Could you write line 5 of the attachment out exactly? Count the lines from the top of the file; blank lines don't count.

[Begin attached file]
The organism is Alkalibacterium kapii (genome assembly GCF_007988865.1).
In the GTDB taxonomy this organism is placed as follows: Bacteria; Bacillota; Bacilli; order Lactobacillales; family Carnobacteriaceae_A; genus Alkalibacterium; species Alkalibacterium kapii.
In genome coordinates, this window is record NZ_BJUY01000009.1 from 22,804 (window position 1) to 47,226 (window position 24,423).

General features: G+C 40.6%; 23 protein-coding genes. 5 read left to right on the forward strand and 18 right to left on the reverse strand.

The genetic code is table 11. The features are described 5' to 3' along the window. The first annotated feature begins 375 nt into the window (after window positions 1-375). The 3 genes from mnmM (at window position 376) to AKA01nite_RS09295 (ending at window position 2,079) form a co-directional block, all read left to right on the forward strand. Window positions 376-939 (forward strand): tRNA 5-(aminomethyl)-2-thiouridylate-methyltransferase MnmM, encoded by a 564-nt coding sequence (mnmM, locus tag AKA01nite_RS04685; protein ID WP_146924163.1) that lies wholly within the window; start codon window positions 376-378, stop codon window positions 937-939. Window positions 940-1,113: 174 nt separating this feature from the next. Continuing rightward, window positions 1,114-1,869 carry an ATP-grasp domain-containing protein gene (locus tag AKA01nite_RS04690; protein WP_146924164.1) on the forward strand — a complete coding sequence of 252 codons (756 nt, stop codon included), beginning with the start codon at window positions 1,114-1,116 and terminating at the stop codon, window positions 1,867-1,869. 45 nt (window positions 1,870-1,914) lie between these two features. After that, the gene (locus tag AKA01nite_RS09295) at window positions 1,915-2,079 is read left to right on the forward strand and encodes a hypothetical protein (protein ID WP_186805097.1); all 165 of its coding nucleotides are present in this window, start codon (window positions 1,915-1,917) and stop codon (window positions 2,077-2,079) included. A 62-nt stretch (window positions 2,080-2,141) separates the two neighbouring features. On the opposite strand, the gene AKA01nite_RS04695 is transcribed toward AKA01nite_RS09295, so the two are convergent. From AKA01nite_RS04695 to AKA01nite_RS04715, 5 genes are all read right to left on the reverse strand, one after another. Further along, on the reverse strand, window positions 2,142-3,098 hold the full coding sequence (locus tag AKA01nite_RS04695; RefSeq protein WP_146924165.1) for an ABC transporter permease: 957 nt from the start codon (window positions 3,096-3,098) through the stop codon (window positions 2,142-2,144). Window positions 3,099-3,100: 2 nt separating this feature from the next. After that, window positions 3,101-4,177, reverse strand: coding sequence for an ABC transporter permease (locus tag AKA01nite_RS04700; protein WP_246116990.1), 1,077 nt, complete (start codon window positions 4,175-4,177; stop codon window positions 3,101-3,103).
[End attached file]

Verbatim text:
The genetic code is table 11. The features are described 5' to 3' along the window. The first annotated feature begins 375 nt into the window (after window positions 1-375). The 3 genes from mnmM (at window position 376) to AKA01nite_RS09295 (ending at window position 2,079) form a co-directional block, all read left to right on the forward strand. Window positions 376-939 (forward strand): tRNA 5-(aminomethyl)-2-thiouridylate-methyltransferase MnmM, encoded by a 564-nt coding sequence (mnmM, locus tag AKA01nite_RS04685; protein ID WP_146924163.1) that lies wholly within the window; start codon window positions 376-378, stop codon window positions 937-939. Window positions 940-1,113: 174 nt separating this feature from the next. Continuing rightward, window positions 1,114-1,869 carry an ATP-grasp domain-containing protein gene (locus tag AKA01nite_RS04690; protein WP_146924164.1) on the forward strand — a complete coding sequence of 252 codons (756 nt, stop codon included), beginning with the start codon at window positions 1,114-1,116 and terminating at the stop codon, window positions 1,867-1,869. 45 nt (window positions 1,870-1,914) lie between these two features. After that, the gene (locus tag AKA01nite_RS09295) at window positions 1,915-2,079 is read left to right on the forward strand and encodes a hypothetical protein (protein ID WP_186805097.1); all 165 of its coding nucleotides are present in this window, start codon (window positions 1,915-1,917) and stop codon (window positions 2,077-2,079) included. A 62-nt stretch (window positions 2,080-2,141) separates the two neighbouring features. On the opposite strand, the gene AKA01nite_RS04695 is transcribed toward AKA01nite_RS09295, so the two are convergent. From AKA01nite_RS04695 to AKA01nite_RS04715, 5 genes are all read right to left on the reverse strand, one after another. Further along, on the reverse strand, window positions 2,142-3,098 hold the full coding sequence (locus tag AKA01nite_RS04695; RefSeq protein WP_146924165.1) for an ABC transporter permease: 957 nt from the start codon (window positions 3,096-3,098) through the stop codon (window positions 2,142-2,144). Window positions 3,099-3,100: 2 nt separating this feature from the next. After that, window positions 3,101-4,177, reverse strand: coding sequence for an ABC transporter permease (locus tag AKA01nite_RS04700; protein WP_246116990.1), 1,077 nt, complete (start codon window positions 4,175-4,177; stop codon window positions 3,101-3,103).